It later emerged that one of the justices had a personal interest in the outcome of the case, as he was the chairman of the local road transport committee and was therefore responsible for road safety in the area.

This raised concerns of bias, as the justice’s involvement in road safety could have influenced his decision-making in the case.

Mr. McCarthy sought to have his conviction quashed on the grounds of bias, and the case eventually reached the King’s Bench Division of the High Court of Justice.

In his judgment made almost 100 years ago, Lord Chief Justice Hewart established the principle that

It is not merely of some importance, but is of fundamental importance that justice should not only be done, but should manifestly and undoubtedly be seen to be done.

Lord Hewart

This principle became known as the rule against bias, and it established that justice must not only be impartial, but must also be seen to be impartial.

In other words, a decision-maker must be free from any personal interest or bias that could affect their judgment, and the appearance of impartiality is just as important as the reality of impartiality.

Nothing is to be done that creates even a suspicion that there has been an improper interference with the course of justice.

Lord Hewart

The significance of the Rex (The King) v Sussex Justices case lies in its establishment of the principle of natural justice and the rule against bias.

The case set an important precedent for future cases, and it remains a cornerstone of the UK legal system to this day.

The case also highlighted the importance of procedural fairness and transparency in the legal system, which ensures that justice is not only done, but is also seen to be done.

COMMON LAWS OF ENGLAND – THE KING v. SUSSEX JUSTICES Ex parte McCARTHY

November 9 1923 [1924] – KINGS BENCH DIVISION

Justices – Possibility of Bias – Justices’ Clerk interested professionally in Civil Proceedings arising out of Subject Matter of Complaint.

Arising out of a collision between a motor vehicle belonging to the applicant and one belonging to W., a summons was taken out by the police against the applicant for having driven his motor vehicle in a manner dangerous to the public. At the hearing of the summons the acting clerk to the justices was a member of the firm of solicitors who were acting for W. in a claim for damages against the applicant for injuries received in the collision. At the conclusion of the evidence the justices retired to consider their decision, the acting clerk retiring with them in case they should desire to be advised on any point of law. The justices convicted the applicant, and it was stated on affidavit that they came to that conclusion without consulting the acting clerk, who in fact abstained from referring to the case:-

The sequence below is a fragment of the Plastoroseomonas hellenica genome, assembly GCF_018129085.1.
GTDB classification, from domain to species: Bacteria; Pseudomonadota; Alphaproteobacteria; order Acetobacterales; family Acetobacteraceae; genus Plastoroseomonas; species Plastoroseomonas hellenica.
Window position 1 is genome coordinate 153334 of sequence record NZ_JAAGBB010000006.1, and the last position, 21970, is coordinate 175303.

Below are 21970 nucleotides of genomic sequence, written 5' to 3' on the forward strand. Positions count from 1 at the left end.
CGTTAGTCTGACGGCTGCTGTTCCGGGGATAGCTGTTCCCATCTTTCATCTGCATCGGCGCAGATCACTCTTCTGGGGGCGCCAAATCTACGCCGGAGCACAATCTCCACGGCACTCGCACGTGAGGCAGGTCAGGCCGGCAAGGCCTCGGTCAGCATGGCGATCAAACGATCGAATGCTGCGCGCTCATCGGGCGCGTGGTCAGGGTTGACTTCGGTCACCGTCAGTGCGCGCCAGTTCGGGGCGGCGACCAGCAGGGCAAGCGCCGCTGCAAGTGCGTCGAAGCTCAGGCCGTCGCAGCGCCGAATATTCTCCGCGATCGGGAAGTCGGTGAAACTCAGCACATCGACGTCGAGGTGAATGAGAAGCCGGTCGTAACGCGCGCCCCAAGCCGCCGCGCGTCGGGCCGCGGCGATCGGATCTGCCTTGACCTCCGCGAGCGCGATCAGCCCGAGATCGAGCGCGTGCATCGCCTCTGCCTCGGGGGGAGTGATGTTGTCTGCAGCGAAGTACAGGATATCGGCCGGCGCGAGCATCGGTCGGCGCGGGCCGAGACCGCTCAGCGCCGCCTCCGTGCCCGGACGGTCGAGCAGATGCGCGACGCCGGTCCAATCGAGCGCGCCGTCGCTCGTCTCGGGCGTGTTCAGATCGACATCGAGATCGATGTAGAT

Held: the the conviction must be quashed, as it was improper for the acting clerk, having regard to his firm’s relation to the case, to be present with the justices when they were considering their decision.

RULE NISI for a writ of certiorari to bring up, for the purpose of being quashed, a conviction of McCarthy, the applicant for the rule, for having driven a motor car on a certain highway in a manner which was dangerous to the public, having regard to all the circumstances of the case.

On August 22, 1923, a collision took place between a motor cycle driven by the applicant and a motor cycle and side-car driven by one Whitworth, and it was alleged that the latter and his wife sustained injuries in the collision. In respect of those injuries Messrs. Langham, Son & Douglas, solicitors, Hastings, by a letter dated August 28, 1923, made a claim on behalf of Whitworth against the applicant for damages, and the police, after making inquiries into the circumstances of the collision, applied for and obtained a summons against the applicant for driving his motor cycle in a manner dangerous to the public.

At the hearing of that summons on September 22, 1923, the applicant’s solicitor, who stated in his affidavit that he had no knowledge of the officials of the court, inquired whether Mr. F. G. Langham, the clerk to the justices and a member of the said firm of Langham, Son & Douglas, was then sitting as a clerk, and was informed that he was not, but had been appointed a deputy for that day.

The case was then heard, and at the conclusion of the evidence the justices retired to consider their decision, the deputy clerk retiring with them. When the justices returned into the court they intimated that they had decided to convict the applicant, and they imposed a fine of 10 shillings and costs.

Thereupon the applicant’s solicitor brought to the notice of the justices the fact, of which he said he had only become aware when the justices retired, that the deputy clerk was a brother of Mr. F, G. Langham, Son & Douglas, and so was interested as solicitor for Whitworth in the civil proceedings arising out of the collision in respect of which they had convicted the applicant.

The solicitor in his affidavit stated that had he known the above facts he would have taken the objection before the case began. This rule was thereafter obtained on the ground that it was irregular for the deputy clerk in the circumstances to retire with the justices when considering their decision.

In their affidavit the justices stated that the clerk to the justices, Mr F. G. Langham, was on holiday at the date of the hearing and had no knowledge of the proceeding, that in his absence his brother and partner Mr F. G. Langham acted as his deputy, that no formal objection was taken to the latter acting, that at the conclusion of the evidence the justices retired, the deputy clerk retiring with them in the usual way, taking with him the notes of the evidence in case they should be required, or in case the justices should desire to be advised upon any point of law, that in fact the justices came to their decision to convict the applicant without consulting the deputy clerk, who scrupulously abstained from referring to the case, and that the justices were not in any way biased by the fact that a member of the deputy clerk’s firm had written the said letter before action.